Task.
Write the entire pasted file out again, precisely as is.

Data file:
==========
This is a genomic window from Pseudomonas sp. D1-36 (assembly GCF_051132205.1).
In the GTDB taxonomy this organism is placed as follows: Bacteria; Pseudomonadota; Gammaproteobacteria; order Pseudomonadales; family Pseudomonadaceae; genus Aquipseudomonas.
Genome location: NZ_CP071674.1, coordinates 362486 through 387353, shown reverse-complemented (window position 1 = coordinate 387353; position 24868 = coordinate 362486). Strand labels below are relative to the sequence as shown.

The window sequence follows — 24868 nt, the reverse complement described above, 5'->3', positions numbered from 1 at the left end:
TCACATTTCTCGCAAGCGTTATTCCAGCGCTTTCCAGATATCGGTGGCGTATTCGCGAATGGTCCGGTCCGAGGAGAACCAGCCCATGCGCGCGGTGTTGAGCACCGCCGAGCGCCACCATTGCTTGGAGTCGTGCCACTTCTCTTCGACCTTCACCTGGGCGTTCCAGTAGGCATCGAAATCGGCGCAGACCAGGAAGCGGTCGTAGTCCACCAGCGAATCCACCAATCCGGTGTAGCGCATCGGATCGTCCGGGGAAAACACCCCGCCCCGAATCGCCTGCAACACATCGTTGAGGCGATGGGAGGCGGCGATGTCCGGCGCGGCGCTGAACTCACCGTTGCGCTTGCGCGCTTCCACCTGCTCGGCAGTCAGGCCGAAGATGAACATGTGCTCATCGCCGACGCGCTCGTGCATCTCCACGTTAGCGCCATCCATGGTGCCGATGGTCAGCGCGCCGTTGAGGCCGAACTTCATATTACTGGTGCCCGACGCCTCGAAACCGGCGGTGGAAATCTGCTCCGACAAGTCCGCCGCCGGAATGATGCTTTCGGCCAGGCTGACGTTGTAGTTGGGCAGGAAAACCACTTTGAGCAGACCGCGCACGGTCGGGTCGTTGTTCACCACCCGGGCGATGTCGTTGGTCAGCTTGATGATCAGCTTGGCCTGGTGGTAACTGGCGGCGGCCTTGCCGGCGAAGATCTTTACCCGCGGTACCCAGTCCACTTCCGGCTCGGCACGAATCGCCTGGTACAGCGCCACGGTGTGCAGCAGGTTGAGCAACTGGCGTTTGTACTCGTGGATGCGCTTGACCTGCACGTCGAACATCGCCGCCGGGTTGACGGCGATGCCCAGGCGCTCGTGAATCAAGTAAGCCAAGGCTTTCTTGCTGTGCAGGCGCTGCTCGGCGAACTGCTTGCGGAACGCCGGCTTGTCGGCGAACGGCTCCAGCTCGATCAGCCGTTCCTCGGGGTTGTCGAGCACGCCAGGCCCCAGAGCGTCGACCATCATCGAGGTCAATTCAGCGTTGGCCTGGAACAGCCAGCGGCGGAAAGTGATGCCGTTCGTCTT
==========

This is a genomic window from Pseudomonas sp. D1-36 (assembly GCF_051132205.1).
In the GTDB taxonomy this organism is placed as follows: Bacteria; Pseudomonadota; Gammaproteobacteria; order Pseudomonadales; family Pseudomonadaceae; genus Aquipseudomonas.
Genome location: NZ_CP071674.1, coordinates 362486 through 387353, shown reverse-complemented (window position 1 = coordinate 387353; position 24868 = coordinate 362486). Strand labels below are relative to the sequence as shown.

The window sequence follows — 24868 nt, the reverse complement described above, 5'->3', positions numbered from 1 at the left end:
TCACATTTCTCGCAAGCGTTATTCCAGCGCTTTCCAGATATCGGTGGCGTATTCGCGAATGGTCCGGTCCGAGGAGAACCAGCCCATGCGCGCGGTGTTGAGCACCGCCGAGCGCCACCATTGCTTGGAGTCGTGCCACTTCTCTTCGACCTTCACCTGGGCGTTCCAGTAGGCATCGAAATCGGCGCAGACCAGGAAGCGGTCGTAGTCCACCAGCGAATCCACCAATCCGGTGTAGCGCATCGGATCGTCCGGGGAAAACACCCCGCCCCGAATCGCCTGCAACACATCGTTGAGGCGATGGGAGGCGGCGATGTCCGGCGCGGCGCTGAACTCACCGTTGCGCTTGCGCGCTTCCACCTGCTCGGCAGTCAGGCCGAAGATGAACATGTGCTCATCGCCGACGCGCTCGTGCATCTCCACGTTAGCGCCATCCATGGTGCCGATGGTCAGCGCGCCGTTGAGGCCGAACTTCATATTACTGGTGCCCGACGCCTCGAAACCGGCGGTGGAAATCTGCTCCGACAAGTCCGCCGCCGGAATGATGCTTTCGGCCAGGCTGACGTTGTAGTTGGGCAGGAAAACCACTTTGAGCAGACCGCGCACGGTCGGGTCGTTGTTCACCACCCGGGCGATGTCGTTGGTCAGCTTGATGATCAGCTTGGCCTGGTGGTAACTGGCGGCGGCCTTGCCGGCGAAGATCTTTACCCGCGGTACCCAGTCCACTTCCGGCTCGGCACGAATCGCCTGGTACAGCGCCACGGTGTGCAGCAGGTTGAGCAACTGGCGTTTGTACTCGTGGATGCGCTTGACCTGCACGTCGAACATCGCCGCCGGGTTGACGGCGATGCCCAGGCGCTCGTGAATCAAGTAAGCCAAGGCTTTCTTGCTGTGCAGGCGCTGCTCGGCGAACTGCTTGCGGAACGCCGGCTTGTCGGCGAACGGCTCCAGCTCGATCAGCCGTTCCTCGGGGTTGTCGAGCACGCCAGGCCCCAGAGCGTCGACCATCATCGAGGTCAATTCAGCGTTGGCCTGGAACAGCCAGCGGCGGAAAGTGATGCCGTTCGTCTT